Friday Flash: Root Baby

She was dangling at the end of carrot leaves clutched in Jane’s fist, a tiny dirt baby. On her knees in the garden, Jane stared at the doll-like face covered in dark soil; halfway expecting it to inhale and start crying, while knowing this would be impossible. However, when wet bubbles began to form on the bottom lip, it rattled Jane to the core and she almost dropped the creature.  She fell back in the damp soil, still keeping tight grip on those carrot leaves. Opening her eyes, she confirmed she hadn’t gone insane. The baby was there, still swinging in the air.

“Impossible.”  Jane lowered her into the basket, on top of the three or four carrots she had already plucked from the soil. Removing her gloves, she wiped the soil from its eyelids. They fluttered at her touch. Then she brushed the dirt from its neck and chest. Its skin was almost translucent, tinged yellow in the sunlight; thin fibers on its arms and legs glistened as it became animated, opening and closing tiny fists, kicking tiny toes. Jane brushed back the leaves from its forehead, in awe.

Then, in a flurry of fear she crawled, plucking out row after row of carrots, imagining other root babies entombed in fertilized soil. But, thankfully, this was the only one. When Jane peeked back into the basket, the eyes were open. It was staring at her quietly with eyes the color of the sun.

“Marge? Hi, this is Jane. Listen, I have a problem.”


Jane sat at the kitchen table, the root baby still in the basket of carrots, staring quietly back at her. The smell of damp soil permeated the air.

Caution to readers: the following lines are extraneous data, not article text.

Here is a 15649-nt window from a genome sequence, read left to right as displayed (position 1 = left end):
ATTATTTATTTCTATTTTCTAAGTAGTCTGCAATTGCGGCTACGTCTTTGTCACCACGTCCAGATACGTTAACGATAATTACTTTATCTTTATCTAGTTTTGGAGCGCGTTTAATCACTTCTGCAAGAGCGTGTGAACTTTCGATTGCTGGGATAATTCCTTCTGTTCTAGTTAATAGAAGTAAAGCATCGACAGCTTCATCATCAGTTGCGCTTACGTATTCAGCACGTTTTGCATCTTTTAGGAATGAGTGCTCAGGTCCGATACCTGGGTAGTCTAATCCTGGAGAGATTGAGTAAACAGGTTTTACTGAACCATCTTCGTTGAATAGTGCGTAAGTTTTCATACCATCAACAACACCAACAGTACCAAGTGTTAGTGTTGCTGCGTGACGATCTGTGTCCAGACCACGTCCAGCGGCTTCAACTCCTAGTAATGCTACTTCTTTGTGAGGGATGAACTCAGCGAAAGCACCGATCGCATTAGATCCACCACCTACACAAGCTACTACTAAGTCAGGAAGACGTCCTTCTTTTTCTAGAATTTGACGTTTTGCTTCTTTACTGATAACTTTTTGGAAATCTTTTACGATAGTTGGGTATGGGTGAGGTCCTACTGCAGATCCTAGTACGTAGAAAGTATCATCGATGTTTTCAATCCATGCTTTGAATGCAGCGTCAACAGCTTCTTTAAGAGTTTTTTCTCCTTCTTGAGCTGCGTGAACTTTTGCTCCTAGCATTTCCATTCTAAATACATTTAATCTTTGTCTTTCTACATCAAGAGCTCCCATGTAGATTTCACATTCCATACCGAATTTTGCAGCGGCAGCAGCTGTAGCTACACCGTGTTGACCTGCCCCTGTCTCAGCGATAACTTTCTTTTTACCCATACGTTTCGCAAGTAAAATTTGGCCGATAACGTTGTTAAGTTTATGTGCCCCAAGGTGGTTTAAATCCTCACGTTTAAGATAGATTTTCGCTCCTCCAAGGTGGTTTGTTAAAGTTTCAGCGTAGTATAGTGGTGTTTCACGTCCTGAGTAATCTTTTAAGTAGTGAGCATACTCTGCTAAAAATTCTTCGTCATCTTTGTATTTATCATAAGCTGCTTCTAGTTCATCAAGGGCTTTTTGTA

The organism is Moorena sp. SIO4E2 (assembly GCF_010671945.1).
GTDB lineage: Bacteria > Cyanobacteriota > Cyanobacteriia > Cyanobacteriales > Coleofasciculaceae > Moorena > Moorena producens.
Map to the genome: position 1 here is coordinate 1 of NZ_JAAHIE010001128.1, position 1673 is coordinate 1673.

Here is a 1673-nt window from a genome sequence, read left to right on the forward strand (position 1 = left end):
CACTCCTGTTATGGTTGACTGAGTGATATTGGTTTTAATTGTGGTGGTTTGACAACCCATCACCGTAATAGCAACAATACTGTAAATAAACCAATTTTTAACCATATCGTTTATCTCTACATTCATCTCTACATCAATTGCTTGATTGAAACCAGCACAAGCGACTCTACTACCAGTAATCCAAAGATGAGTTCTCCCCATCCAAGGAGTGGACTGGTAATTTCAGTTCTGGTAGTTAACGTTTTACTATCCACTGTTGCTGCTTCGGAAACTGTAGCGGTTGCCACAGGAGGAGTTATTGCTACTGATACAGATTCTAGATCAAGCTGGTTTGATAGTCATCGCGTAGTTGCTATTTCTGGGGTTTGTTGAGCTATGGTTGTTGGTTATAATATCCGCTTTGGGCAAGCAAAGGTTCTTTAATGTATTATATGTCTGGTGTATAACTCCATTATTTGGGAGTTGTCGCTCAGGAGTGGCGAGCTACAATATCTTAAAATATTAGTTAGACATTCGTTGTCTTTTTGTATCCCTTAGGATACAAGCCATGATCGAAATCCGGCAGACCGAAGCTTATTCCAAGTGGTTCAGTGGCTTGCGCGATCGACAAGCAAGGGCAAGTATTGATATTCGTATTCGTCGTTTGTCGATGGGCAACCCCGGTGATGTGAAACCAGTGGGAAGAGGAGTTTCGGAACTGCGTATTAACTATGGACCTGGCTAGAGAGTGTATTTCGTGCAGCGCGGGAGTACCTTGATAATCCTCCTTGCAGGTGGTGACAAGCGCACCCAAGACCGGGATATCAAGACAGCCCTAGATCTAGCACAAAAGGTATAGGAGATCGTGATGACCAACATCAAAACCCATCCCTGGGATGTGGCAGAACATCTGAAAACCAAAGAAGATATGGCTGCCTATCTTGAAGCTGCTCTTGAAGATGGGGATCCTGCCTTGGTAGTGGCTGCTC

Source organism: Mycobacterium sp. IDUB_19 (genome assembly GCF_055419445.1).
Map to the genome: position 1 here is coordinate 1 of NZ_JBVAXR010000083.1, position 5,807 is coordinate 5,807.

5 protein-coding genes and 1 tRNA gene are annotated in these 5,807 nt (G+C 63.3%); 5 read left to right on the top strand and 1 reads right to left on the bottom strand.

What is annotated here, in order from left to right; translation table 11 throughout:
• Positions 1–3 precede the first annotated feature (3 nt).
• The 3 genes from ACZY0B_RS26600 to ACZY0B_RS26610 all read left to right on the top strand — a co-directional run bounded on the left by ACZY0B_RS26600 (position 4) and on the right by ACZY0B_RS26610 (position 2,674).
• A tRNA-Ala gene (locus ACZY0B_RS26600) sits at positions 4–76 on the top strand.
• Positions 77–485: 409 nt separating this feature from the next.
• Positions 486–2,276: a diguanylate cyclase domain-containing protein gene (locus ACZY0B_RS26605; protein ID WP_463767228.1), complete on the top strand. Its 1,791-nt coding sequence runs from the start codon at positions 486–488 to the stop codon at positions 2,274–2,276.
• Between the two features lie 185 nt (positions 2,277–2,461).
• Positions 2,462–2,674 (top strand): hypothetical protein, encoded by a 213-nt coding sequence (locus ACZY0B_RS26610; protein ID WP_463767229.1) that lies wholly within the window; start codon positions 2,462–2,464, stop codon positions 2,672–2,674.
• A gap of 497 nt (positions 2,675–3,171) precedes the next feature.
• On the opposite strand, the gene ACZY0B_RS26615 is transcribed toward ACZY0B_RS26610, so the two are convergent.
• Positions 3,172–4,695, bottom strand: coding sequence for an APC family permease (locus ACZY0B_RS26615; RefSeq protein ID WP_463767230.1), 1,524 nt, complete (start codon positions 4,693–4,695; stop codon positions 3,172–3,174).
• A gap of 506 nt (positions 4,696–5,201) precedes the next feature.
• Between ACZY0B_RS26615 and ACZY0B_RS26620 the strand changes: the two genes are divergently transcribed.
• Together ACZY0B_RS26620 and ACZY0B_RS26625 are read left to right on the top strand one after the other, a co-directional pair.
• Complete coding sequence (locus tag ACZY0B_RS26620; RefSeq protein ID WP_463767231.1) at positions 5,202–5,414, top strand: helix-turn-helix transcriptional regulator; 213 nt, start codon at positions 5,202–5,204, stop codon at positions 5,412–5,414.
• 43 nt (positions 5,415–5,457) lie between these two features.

“You know how I was telling you this spring I couldn’t afford Pureorganics seeds?”

“Oh no, Jane, you didn’t buy that genetically modified crap did you?”

“Well…yes. I figured, well how bad could it be, really. Right?”

“So,” Marge sighed, “how bad is it?”

“It’s…it’s alive,” Jane whispered. “And staring at me. I don’t know what to do with her.”

There was a long silence.

“Do you need a recipe?”

“What!” Jane sat up in her chair. “No! I can’t…can’t eat her. She looks human!”

“So, what are you going to do? Raise her and send her off to college? Jane, listen, you grew her in your garden, for food. You plucked her out of the dirt, she…it, is obviously not human. So, what’s the problem?”

Jane was feeling frantic. “What’s the problem? She has eyes, tiny clear eyelashes, toes…”

“So do cows, so what?”

Jane had no answer.

“Look, you know Evan Rogers at Knoll Hill Market? If you really can’t eat it, he’ll buy it from you. Sylvia was telling me her brother got some bad GM seeds, ended up with some kind of fish turnips. They smelled awful, but Evan bought ‘em. He specializes in exotic meats.”

Jane felt bile rising in her throat. “I have to go.” She barely made it to the bathroom.

When she returned, the rootbaby had lost her glow, her skin was graying. Was she dying?

Jane frantically offered her milk, the last of her pureed potatoes, water. She refused everything silently.

“What do you eat?”

She turned to the internet for answers. The few hits she got only gave cooking advice, not feeding advice.

Jane rushed her back out into the sunlight. Maybe her energy system was more plant like, she seemed to come alive when exposed to the sun before. In the sunlight, she could see tiny flakes and fissures on the rootbaby’s skin. So dry. She unwound the hose and trickled cool water across her belly and legs.

Her tiny mouth twitched. Was that a smile? The sunlight faded from her eyes and they closed. The animation left her.

Jane turned off the water, the rootbaby now bathed in her tears.

Jane knew she was supposed to call a disposal unit, but she also knew what they would do, the dissection, the tests. That would be worse than being eaten.

She scooped up the tiny body in her palm and held it gently to her chest as she walked back to the garden.

(photo credit: Jonathan Boeke)



  1. #1 by David G Shrock on January 15, 2010 - 5:47 am

    A great gripping start. Nice layers hinting at the greater world and the problems Jane faces. Great exchange between the characters expressing maternal instinct verses food.

  2. #2 by Cascade Lily on January 15, 2010 - 11:17 am